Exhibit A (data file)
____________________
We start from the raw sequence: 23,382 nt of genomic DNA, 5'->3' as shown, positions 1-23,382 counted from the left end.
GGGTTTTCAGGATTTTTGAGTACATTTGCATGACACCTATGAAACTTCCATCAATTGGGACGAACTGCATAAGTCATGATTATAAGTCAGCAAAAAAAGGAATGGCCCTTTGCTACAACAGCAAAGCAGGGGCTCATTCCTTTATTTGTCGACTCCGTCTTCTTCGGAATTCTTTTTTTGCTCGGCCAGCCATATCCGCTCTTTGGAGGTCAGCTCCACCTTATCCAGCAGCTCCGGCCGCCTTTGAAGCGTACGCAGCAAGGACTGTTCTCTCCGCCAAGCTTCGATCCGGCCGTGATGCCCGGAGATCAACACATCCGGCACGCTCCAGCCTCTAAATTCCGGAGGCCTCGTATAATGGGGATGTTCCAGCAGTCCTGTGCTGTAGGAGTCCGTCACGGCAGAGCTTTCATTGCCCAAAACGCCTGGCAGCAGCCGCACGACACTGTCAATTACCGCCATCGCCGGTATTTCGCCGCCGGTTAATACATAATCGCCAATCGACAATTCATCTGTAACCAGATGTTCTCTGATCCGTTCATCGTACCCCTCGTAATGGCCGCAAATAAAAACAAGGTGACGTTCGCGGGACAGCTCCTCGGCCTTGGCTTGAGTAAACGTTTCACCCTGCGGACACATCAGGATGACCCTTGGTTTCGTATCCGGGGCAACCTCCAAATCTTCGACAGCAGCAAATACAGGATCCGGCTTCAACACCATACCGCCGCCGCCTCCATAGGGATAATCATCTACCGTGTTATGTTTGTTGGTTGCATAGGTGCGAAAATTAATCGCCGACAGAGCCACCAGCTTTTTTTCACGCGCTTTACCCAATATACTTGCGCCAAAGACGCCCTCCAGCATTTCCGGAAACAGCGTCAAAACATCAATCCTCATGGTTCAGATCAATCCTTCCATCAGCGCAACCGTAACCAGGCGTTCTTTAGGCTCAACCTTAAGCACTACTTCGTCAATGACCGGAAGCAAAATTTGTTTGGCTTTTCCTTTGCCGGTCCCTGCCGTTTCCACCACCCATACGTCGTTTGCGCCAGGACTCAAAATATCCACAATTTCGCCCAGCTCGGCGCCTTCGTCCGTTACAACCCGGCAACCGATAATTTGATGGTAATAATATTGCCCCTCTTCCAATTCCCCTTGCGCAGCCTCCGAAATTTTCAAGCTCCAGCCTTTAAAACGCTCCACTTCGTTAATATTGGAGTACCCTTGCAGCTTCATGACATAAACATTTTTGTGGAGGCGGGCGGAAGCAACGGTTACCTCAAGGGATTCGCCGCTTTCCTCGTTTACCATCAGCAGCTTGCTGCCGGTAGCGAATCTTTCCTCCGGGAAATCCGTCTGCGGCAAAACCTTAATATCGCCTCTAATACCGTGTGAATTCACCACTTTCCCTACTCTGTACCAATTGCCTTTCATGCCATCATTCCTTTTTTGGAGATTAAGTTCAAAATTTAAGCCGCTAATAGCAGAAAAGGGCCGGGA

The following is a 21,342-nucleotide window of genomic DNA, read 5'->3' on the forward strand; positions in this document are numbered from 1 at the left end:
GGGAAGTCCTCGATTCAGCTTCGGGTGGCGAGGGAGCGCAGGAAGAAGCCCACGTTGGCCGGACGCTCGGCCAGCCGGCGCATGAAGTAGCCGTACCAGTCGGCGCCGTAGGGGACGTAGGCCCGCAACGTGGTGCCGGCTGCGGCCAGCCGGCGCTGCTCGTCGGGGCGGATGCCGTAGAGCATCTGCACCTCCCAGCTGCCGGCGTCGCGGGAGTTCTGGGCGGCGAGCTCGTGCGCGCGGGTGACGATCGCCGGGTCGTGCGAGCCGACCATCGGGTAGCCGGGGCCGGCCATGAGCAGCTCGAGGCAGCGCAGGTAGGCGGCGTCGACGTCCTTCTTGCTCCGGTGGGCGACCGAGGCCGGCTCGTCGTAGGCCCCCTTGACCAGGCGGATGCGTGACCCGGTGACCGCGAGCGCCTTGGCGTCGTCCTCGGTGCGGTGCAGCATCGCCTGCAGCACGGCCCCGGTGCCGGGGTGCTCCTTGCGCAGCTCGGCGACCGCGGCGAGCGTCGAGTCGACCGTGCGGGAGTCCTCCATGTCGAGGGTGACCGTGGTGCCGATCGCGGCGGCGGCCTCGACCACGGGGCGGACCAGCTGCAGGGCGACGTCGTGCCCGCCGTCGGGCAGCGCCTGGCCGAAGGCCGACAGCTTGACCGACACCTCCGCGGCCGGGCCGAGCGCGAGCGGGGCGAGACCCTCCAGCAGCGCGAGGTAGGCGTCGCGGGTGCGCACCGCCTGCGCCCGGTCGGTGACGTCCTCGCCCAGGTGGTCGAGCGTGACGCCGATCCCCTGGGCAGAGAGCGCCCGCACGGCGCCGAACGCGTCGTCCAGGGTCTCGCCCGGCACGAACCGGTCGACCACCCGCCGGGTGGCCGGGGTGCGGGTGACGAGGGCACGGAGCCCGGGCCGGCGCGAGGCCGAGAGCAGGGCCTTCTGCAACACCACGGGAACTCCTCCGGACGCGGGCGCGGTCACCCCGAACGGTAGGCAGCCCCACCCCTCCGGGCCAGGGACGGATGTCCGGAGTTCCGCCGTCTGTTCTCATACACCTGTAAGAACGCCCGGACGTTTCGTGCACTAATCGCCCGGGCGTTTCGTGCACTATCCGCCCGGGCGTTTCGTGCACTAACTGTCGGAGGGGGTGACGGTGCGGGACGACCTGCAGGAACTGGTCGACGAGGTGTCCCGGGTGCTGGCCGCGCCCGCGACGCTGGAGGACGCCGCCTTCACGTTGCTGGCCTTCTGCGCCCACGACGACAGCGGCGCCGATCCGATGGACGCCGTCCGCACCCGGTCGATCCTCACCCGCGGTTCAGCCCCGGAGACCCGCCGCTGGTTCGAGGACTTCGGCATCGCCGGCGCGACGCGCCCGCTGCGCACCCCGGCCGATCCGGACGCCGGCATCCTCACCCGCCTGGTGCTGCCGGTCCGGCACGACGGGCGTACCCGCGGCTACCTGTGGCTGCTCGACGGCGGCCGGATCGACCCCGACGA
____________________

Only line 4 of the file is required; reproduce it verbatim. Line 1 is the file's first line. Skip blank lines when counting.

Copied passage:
GGGAAGTCCTCGATTCAGCTTCGGGTGGCGAGGGAGCGCAGGAAGAAGCCCACGTTGGCCGGACGCTCGGCCAGCCGGCGCATGAAGTAGCCGTACCAGTCGGCGCCGTAGGGGACGTAGGCCCGCAACGTGGTGCCGGCTGCGGCCAGCCGGCGCTGCTCGTCGGGGCGGATGCCGTAGAGCATCTGCACCTCCCAGCTGCCGGCGTCGCGGGAGTTCTGGGCGGCGAGCTCGTGCGCGCGGGTGACGATCGCCGGGTCGTGCGAGCCGACCATCGGGTAGCCGGGGCCGGCCATGAGCAGCTCGAGGCAGCGCAGGTAGGCGGCGTCGACGTCCTTCTTGCTCCGGTGGGCGACCGAGGCCGGCTCGTCGTAGGCCCCCTTGACCAGGCGGATGCGTGACCCGGTGACCGCGAGCGCCTTGGCGTCGTCCTCGGTGCGGTGCAGCATCGCCTGCAGCACGGCCCCGGTGCCGGGGTGCTCCTTGCGCAGCTCGGCGACCGCGGCGAGCGTCGAGTCGACCGTGCGGGAGTCCTCCATGTCGAGGGTGACCGTGGTGCCGATCGCGGCGGCGGCCTCGACCACGGGGCGGACCAGCTGCAGGGCGACGTCGTGCCCGCCGTCGGGCAGCGCCTGGCCGAAGGCCGACAGCTTGACCGACACCTCCGCGGCCGGGCCGAGCGCGAGCGGGGCGAGACCCTCCAGCAGCGCGAGGTAGGCGTCGCGGGTGCGCACCGCCTGCGCCCGGTCGGTGACGTCCTCGCCCAGGTGGTCGAGCGTGACGCCGATCCCCTGGGCAGAGAGCGCCCGCACGGCGCCGAACGCGTCGTCCAGGGTCTCGCCCGGCACGAACCGGTCGACCACCCGCCGGGTGGCCGGGGTGCGGGTGACGAGGGCACGGAGCCCGGGCCGGCGCGAGGCCGAGAGCAGGGCCTTCTGCAACACCACGGGAACTCCTCCGGACGCGGGCGCGGTCACCCCGAACGGTAGGCAGCCCCACCCCTCCGGGCCAGGGACGGATGTCCGGAGTTCCGCCGTCTGTTCTCATACACCTGTAAGAACGCCCGGACGTTTCGTGCACTAATCGCCCGGGCGTTTCGTGCACTATCCGCCCGGGCGTTTCGTGCACTAACTGTCGGAGGGGGTGACGGTGCGGGACGACCTGCAGGAACTGGTCGACGAGGTGTCCCGGGTGCTGGCCGCGCCCGCGACGCTGGAGGACGCCGCCTTCACGTTGCTGGCCTTCTGCGCCCACGACGACAGCGGCGCCGATCCGATGGACGCCGTCCGCACCCGGTCGATCCTCACCCGCGGTTCAGCCCCGGAGACCCGCCGCTGGTTCGAGGACTTCGGCATCGCCGGCGCGACGCGCCCGCTGCGCACCCCGGCCGATCCGGACGCCGGCATCCTCACCCGCCTGGTGCTGCCGGTCCGGCACGACGGGCGTACCCGCGGCTACCTGTGGCTGCTCGACGGCGGCCGGATCGACCCCGACGA